Signs are seen on the West Front of the Capitol in Washington, Thursday, Nov. 5, 2009, to support a Republican press conference about health care legislation.
"Obamacare's Nasty Surprise"
Op-Ed, Washington Post
November 6, 2009
Author: Martin Feldstein, George F. Baker Professor of Economics at Harvard University
Obamacare could have the unintended consequence of raising health insurance premiums and causing a decline in the number of people with insurance.
Here's why: A key feature of the House and Senate health bills would prevent insurance companies from denying coverage to anyone with preexisting conditions. The new coverage would start immediately, and the premium could not reflect the individual's health condition.
This well-intentioned feature would provide a strong incentive for someone who is healthy to drop his or her health insurance, saving the substantial premium costs. After all, if serious illness hit this person or a family member, he could immediately obtain coverage. As healthy individuals decline coverage in this way, insurance companies would come to have a sicker population. The higher cost of insuring that group would force insurers to raise their premiums. (Separate accident policies might develop to deal with the risk of high-cost care after accidents when there is insufficient time to buy insurance.)
The higher premium level would cause others who are currently insured to drop coverage, pushing premiums even higher. The result would be a spiral of rising premiums and shrinking numbers of insured.
In an attempt to prevent this, the draft legislation provides penalties for individuals who choose not to buy insurance and for employers that do not offer health insurance. But the levels of these fines are generally too low to cause a rational individual to insure.
Consider: 27 million people are covered by health insurance purchased directly, i.e. outside employer-based plans. The average cost of an insurance policy with family coverage in 2009 is $13,375. A married couple with a median family income of $75,000 who choose not to insure would be subject to a fine of 2.5 percent of that $75,000, or $1,875. So the family would save a net $11,500 by not insuring. If a serious illness occurs -- a chronic condition or a condition that requires surgery -- they could then buy insurance. Since fewer than one family in four has annual health-care costs that exceed $10,000, the decision to drop coverage looks like a good bet. For a lower-income family, the fine is smaller, and the incentive to be uninsured is even greater.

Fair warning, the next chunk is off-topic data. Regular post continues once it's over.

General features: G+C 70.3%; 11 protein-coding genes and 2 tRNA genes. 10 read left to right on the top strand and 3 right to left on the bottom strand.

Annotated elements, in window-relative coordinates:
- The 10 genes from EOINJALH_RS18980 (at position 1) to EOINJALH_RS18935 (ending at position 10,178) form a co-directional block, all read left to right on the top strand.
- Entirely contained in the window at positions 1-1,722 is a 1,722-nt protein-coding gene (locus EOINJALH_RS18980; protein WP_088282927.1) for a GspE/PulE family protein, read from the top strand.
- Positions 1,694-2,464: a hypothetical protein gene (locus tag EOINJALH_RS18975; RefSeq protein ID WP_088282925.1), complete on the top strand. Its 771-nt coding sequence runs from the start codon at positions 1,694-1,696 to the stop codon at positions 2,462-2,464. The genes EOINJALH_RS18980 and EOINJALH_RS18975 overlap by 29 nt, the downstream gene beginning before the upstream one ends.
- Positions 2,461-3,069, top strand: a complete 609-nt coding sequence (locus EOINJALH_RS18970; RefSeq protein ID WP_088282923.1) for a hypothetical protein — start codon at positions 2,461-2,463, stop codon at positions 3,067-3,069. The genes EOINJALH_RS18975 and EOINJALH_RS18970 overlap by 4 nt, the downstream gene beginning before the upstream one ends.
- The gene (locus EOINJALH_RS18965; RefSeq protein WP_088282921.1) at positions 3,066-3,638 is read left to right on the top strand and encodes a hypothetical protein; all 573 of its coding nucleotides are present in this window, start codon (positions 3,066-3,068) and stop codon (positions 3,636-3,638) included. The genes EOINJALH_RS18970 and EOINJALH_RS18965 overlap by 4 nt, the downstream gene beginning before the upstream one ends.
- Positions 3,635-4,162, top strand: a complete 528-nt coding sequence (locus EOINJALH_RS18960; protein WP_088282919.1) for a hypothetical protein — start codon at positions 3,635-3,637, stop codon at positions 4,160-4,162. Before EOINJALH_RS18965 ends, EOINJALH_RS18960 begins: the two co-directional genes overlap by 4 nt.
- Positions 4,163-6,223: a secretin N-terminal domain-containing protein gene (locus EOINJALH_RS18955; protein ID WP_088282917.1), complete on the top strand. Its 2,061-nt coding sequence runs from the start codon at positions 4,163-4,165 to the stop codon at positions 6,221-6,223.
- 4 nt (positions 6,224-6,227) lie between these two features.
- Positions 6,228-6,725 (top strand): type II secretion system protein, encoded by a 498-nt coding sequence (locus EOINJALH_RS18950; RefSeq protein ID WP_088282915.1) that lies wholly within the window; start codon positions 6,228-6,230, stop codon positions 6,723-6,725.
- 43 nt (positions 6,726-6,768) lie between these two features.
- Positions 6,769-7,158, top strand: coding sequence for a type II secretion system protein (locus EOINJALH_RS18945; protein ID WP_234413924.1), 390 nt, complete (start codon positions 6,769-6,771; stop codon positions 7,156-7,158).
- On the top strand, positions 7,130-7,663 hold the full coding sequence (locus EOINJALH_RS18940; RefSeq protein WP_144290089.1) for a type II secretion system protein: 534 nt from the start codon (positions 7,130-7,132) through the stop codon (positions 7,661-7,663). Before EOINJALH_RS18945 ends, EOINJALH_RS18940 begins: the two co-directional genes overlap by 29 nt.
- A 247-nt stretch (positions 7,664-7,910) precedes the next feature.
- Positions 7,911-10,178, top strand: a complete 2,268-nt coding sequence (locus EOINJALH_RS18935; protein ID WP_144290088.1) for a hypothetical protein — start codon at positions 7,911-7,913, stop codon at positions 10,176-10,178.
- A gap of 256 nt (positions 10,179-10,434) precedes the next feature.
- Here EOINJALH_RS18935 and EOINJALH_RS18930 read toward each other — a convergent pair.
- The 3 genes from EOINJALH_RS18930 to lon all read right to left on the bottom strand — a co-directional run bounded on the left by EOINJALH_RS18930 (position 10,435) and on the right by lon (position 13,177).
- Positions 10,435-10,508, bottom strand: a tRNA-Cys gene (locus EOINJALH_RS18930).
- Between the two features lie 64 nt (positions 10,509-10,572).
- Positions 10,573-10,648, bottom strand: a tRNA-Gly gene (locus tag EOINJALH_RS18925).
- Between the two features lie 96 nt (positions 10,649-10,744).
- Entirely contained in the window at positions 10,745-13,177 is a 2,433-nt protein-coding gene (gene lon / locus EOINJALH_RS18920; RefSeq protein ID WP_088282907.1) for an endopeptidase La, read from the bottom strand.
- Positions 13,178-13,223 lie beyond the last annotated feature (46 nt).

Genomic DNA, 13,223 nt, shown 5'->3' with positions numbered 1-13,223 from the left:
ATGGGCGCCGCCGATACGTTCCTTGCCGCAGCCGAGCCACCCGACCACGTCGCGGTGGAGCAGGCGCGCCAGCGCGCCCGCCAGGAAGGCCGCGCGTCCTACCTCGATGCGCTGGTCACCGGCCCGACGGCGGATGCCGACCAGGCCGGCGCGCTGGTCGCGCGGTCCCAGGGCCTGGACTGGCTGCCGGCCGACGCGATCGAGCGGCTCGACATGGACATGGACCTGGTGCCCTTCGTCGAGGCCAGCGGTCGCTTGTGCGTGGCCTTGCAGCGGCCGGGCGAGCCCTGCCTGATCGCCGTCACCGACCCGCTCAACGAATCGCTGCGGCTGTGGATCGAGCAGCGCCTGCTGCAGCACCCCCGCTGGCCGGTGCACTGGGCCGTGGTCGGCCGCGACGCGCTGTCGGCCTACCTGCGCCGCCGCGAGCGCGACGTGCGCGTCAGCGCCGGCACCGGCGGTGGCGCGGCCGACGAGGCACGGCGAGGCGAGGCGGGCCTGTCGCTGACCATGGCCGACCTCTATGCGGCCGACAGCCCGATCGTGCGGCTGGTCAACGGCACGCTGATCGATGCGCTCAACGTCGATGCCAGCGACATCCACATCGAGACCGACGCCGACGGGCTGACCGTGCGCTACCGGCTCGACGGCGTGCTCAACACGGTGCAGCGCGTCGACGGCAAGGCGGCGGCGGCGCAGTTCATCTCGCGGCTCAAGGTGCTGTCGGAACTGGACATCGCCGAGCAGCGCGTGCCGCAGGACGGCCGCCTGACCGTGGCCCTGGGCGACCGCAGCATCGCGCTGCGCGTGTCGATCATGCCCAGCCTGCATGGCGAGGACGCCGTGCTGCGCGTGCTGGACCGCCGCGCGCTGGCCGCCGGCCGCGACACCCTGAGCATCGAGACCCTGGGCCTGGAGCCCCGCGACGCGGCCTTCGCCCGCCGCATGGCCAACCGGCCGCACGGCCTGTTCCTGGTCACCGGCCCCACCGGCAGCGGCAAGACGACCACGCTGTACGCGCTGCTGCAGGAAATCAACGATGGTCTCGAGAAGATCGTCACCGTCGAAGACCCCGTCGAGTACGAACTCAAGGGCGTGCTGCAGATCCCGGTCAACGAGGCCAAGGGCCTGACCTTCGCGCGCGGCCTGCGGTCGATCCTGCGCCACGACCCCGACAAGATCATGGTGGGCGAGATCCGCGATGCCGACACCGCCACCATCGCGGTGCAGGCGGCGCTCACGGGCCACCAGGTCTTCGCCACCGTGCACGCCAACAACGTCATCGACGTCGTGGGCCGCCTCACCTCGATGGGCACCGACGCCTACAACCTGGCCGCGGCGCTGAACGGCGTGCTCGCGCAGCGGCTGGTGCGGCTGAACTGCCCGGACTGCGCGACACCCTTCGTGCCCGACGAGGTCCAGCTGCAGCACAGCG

The story is similar for single people. The average cost of an individual policy is $4,800. An individual with earnings of $50,000 would face a fine of $1,250 and would therefore save $3,550 by not insuring.
The situation for the 176 million people who get their insurance through employer-based plans is more complex. To simplify, let's look at a family in which one adult earns $50,000 and receives the family plan that costs $13,375. Employees typically pay about 25 percent of the premium cost, or $3,340. The $10,035 remaining cost is deductible by the employer and not taxable to the employee. So the total net cost to the employer of this employee's compensation (taking into account the payroll tax and the corporate tax deduction) is $41,509. The employee would receive the $50,000 minus his part of the health insurance premium, or $46,660 as pretax income.
If that employer stopped providing insurance, he could be subject to a fine of 8 percent of payroll, or about $4,000 for this individual. But even with this fine, he could pay a cash wage to the individual of $53,605 and still have the same net cost of $41,509 (because the cash wage would be subject to the 7.65 percent payroll tax and the combined amount would be deductible at the 35 percent corporate tax rate.) The employee's pay would therefore rise from $46,660 to $53,605, an increase of $6,945. That would be subject to income and payroll taxes, leaving a net increase of $4,677. Even after paying the 2.5 percent personal fine on his cash income of $53,605, he would have additional net income of $3,337, a substantial rise for someone who started with pretax income of $46,660.
In short, for those who are now privately insured through employers or by direct purchase, there would be substantial incentives to become uninsured until they become sick. The resulting rise in the cost to insurance companies as the insured population becomes sicker would raise the average premium, strengthening that incentive.
The proposed legislation would at the same time increase the number of people who would get coverage through Medicaid or the Children's Health Insurance Program. It would also provide subsidies that would limit the premium cost to some low- and middle-income individuals.
But as the number of those who are currently insured declines, a future Congress might respond by increasing subsidies to middle- and upper-income individuals to buy private insurance. More likely, it would subsidize a public insurance company -- whether or not such a public option is in the initial law -- just as it now subsidizes Medicare in a way that was not contemplated when the Medicare program was created.
The Congressional Budget Office is required to estimate the cost of the law as it is written, not as it may evolve. But we as taxpayers will have to pay those future costs.
Martin Feldstein, a professor of economics at Harvard University and president emeritus of the nonprofit National Bureau of Economic Research, was chairman of the Council of Economic Advisers from 1982 to 1984. He is an independent outside director of the pharmaceutical company Eli Lilly. The views expressed here are his own.
For more information about this publication please contact the Belfer Center Communications Office at 617-495-9858.
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